A ball club doesn’t exist without its players; otherwise it’s just a name.  Recall here the Jerry Seinfeld joke that due to constant personnel turnover what fans really end up rooting for is laundry (team jerseys) rather than a team.

Now, there is nothing morally suspect about being a sports fan or cheering on a team even if the team is just an abstract concept. But being an ardent sports fan is often a major, even toxic, distraction from learning about and acting on the vital political and social issues of our time.

Even more importantly, an argument can be made that spectator sports help to foster the “we” vs. them” perspective: citizens of a nation defining themselves as the “we” who must be fighting a perpetual enemy in the world, or within their own society, in order to maintain a sense of  identity or purpose in life. To paraphrase John Lennon’s song, “Imagine,” imagine there’s no “them,” only “us.”

Could teaching people what reification is promote world peace?

Imagine if we could fill sports stadiums and arenas to overflowing with impassioned fans cheering for world peace.  It’s easy if you try.

Richard Sahn is a professor of sociology and an at-large contributor to The Contrary Perspective.

2 thoughts on “The Problem with Spectator Sports

  1. I am an Australian, and Australians are potentially the most sports-obsessed nation in the world (I have no empirical evidence either, but believe me, if you lived here, you wouldn’t need your intuition to know it!) I am not a brainwashed denizen (at least, that’s what I’ve been told to think, right!), yet I still enjoy spectator sports. I wonder if perhaps there is a false dichotomy at work here. My question is this: is it possible to be an active, engaged, thinking citizen, making informed, rational and constructive contributions to society, and also a sports fan?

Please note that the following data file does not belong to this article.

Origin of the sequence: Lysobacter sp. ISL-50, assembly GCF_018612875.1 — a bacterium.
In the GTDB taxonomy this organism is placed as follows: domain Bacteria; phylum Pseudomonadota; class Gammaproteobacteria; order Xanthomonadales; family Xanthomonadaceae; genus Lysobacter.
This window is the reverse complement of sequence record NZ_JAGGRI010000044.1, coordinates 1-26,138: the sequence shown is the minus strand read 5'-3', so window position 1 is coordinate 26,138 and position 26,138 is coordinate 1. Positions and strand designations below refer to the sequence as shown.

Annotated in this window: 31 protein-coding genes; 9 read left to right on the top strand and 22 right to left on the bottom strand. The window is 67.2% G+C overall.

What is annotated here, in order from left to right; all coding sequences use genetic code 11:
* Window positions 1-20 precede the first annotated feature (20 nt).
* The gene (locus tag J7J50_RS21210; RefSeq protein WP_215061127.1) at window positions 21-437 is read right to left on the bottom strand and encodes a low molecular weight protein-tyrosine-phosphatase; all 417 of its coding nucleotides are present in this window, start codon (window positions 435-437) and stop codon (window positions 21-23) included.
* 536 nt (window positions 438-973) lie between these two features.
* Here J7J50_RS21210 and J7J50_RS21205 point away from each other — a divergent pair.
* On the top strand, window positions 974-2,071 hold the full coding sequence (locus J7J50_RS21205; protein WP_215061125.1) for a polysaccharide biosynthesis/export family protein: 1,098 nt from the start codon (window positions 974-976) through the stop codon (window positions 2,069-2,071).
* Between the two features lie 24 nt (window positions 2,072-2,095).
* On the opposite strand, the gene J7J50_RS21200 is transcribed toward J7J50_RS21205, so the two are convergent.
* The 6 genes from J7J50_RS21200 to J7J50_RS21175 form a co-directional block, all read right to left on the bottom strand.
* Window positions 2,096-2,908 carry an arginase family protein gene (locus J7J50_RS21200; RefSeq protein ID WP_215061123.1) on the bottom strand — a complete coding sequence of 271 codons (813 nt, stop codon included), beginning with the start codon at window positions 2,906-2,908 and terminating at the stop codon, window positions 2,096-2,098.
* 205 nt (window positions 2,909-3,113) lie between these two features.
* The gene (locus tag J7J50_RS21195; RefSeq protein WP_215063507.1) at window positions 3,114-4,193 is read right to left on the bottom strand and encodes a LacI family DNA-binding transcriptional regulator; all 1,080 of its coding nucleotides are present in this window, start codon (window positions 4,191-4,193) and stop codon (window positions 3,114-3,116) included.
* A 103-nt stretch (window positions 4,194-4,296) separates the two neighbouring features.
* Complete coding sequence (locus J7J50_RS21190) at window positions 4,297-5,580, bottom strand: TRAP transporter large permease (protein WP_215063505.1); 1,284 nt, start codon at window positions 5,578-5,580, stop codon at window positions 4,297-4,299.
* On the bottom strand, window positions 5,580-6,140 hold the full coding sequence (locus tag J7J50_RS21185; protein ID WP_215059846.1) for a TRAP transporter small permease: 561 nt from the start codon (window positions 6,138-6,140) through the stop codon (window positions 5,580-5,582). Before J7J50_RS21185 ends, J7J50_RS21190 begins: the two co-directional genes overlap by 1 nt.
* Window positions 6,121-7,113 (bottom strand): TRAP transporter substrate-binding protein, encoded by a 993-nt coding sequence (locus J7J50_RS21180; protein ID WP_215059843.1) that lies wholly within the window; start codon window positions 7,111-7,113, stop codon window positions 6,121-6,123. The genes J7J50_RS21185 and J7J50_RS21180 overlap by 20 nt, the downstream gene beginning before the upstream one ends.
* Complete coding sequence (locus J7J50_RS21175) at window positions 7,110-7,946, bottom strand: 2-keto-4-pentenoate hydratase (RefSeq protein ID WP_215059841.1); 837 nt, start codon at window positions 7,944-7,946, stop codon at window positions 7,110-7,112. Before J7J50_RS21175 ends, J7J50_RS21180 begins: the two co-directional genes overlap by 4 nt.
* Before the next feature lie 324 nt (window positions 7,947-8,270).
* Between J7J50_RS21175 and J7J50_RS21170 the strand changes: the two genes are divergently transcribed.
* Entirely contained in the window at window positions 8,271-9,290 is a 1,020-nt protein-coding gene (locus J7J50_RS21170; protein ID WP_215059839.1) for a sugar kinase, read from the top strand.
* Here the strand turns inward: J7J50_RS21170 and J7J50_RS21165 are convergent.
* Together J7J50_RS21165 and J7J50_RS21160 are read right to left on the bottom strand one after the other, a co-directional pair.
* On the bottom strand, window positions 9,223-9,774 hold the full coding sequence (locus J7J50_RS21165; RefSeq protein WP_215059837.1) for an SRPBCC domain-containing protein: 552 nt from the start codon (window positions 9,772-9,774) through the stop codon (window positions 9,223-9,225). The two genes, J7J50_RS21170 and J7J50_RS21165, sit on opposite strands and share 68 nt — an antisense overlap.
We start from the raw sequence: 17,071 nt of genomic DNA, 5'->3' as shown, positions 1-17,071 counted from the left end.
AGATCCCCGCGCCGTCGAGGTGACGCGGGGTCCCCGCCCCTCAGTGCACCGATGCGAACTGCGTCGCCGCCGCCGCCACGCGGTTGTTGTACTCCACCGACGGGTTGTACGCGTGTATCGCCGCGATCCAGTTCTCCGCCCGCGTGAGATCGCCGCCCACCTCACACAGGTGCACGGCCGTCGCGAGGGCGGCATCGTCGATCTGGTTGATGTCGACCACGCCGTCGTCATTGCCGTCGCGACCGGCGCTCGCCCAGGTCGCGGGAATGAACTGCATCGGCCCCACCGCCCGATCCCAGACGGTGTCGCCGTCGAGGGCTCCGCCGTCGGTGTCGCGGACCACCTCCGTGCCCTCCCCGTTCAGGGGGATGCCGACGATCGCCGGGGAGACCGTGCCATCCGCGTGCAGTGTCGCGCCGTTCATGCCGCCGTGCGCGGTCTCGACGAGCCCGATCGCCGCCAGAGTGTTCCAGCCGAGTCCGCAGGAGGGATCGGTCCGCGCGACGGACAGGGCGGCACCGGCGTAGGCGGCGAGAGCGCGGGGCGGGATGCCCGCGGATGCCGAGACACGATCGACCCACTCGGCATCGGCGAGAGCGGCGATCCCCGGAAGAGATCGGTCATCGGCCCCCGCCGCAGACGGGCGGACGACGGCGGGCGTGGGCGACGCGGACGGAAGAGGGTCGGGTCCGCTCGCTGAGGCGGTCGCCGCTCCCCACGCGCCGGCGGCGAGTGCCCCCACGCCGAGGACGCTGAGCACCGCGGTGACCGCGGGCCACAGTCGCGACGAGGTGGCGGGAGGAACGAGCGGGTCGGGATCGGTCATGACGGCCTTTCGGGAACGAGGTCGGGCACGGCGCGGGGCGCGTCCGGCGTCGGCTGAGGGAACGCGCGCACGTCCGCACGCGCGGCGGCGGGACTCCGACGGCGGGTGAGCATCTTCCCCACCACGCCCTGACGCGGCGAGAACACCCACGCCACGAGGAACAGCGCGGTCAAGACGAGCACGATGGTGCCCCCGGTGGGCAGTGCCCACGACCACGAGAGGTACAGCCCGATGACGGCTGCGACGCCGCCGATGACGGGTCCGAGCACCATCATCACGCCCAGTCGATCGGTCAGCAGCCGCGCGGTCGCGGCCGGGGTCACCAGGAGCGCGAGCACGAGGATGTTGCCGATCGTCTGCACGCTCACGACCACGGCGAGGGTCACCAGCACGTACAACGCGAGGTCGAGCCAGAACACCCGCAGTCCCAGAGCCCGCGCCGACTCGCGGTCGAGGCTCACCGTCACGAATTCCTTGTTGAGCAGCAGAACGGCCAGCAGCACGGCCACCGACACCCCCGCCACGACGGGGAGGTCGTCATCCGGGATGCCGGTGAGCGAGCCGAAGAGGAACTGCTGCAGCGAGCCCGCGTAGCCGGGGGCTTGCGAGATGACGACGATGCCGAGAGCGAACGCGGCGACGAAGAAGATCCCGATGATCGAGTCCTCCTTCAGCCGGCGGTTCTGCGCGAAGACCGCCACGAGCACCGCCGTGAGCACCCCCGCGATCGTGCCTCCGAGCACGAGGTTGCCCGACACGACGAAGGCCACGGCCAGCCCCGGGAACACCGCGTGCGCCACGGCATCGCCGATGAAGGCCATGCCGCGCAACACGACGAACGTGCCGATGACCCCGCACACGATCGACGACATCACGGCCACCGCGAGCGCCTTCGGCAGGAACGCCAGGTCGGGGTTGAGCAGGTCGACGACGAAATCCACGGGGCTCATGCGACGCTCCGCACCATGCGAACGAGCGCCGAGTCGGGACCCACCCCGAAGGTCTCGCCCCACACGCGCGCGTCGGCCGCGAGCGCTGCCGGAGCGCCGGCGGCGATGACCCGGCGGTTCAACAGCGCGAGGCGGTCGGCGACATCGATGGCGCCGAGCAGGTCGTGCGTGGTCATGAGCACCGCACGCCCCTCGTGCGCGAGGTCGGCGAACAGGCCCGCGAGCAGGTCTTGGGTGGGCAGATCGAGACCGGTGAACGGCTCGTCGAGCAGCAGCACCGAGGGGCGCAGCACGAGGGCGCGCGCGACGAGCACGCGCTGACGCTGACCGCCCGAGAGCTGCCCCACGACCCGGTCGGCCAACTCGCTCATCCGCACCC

Here’s what I think about spectator sports. I’d be interested in your thoughts. I believe that sports serve a narrative function in society, much like theatre or cinema, or even art or music. Spectators are taken on a narrative journey from the kick-off to the final whistle, watching the protagonists (their team) struggle with the antagonist (the opposition). There is a natural desire to see the protagonists (and by extension, one’s self) overcome the antagonists. But unlike in theatre or cinema, there are no guarantees, because there is no ‘author’ (which is why sports fans despise match-fixing). While spectator sports lack the intellectual satisfaction of a well-constructed narrative, they do have the heightened intensity of a kind of chaos which more closely resembles real life, where the good guys don’t always win. This helps people to see their own struggles, triumphs and failures played out before them, which surely has a positive psychological impact, increasing wellbeing. (I’d love to see a study on this point. I’m sure there is one somewhere… I’ll get back to you!) It may even help people to interpret and understand others people’s struggles, or society’s struggles. I think of working-class Australians in the union movement, watching the ‘footy’ on the weekend, and going on strike to receive better conditions during the week (for an example of a great Australian struggle between the working classes and the establishment, see http://en.wikipedia.org/wiki/Green_ban)